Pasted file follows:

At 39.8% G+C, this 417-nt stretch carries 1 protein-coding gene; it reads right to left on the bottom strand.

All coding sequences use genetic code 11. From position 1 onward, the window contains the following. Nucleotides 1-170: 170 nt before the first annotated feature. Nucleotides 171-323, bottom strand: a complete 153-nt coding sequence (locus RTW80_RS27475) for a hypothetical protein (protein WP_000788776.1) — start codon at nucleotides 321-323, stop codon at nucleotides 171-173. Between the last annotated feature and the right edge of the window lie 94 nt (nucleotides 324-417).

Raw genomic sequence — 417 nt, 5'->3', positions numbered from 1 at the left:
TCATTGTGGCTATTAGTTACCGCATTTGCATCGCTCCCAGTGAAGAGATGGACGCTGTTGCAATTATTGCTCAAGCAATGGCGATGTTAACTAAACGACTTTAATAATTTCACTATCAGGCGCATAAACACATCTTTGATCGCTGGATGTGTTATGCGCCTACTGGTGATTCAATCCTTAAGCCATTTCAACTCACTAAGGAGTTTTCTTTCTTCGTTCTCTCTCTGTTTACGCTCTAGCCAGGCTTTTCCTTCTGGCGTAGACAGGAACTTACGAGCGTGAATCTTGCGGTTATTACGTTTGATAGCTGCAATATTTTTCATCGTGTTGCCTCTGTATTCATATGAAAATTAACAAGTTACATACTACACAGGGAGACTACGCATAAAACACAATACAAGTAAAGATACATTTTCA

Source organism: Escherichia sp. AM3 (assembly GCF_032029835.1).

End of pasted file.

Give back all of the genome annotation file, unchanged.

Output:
At 39.8% G+C, this 417-nt stretch carries 1 protein-coding gene; it reads right to left on the bottom strand.

All coding sequences use genetic code 11. From position 1 onward, the window contains the following. Nucleotides 1-170: 170 nt before the first annotated feature. Nucleotides 171-323, bottom strand: a complete 153-nt coding sequence (locus RTW80_RS27475) for a hypothetical protein (protein WP_000788776.1) — start codon at nucleotides 321-323, stop codon at nucleotides 171-173. Between the last annotated feature and the right edge of the window lie 94 nt (nucleotides 324-417).

Raw genomic sequence — 417 nt, 5'->3', positions numbered from 1 at the left:
TCATTGTGGCTATTAGTTACCGCATTTGCATCGCTCCCAGTGAAGAGATGGACGCTGTTGCAATTATTGCTCAAGCAATGGCGATGTTAACTAAACGACTTTAATAATTTCACTATCAGGCGCATAAACACATCTTTGATCGCTGGATGTGTTATGCGCCTACTGGTGATTCAATCCTTAAGCCATTTCAACTCACTAAGGAGTTTTCTTTCTTCGTTCTCTCTCTGTTTACGCTCTAGCCAGGCTTTTCCTTCTGGCGTAGACAGGAACTTACGAGCGTGAATCTTGCGGTTATTACGTTTGATAGCTGCAATATTTTTCATCGTGTTGCCTCTGTATTCATATGAAAATTAACAAGTTACATACTACACAGGGAGACTACGCATAAAACACAATACAAGTAAAGATACATTTTCA

Source organism: Escherichia sp. AM3 (assembly GCF_032029835.1).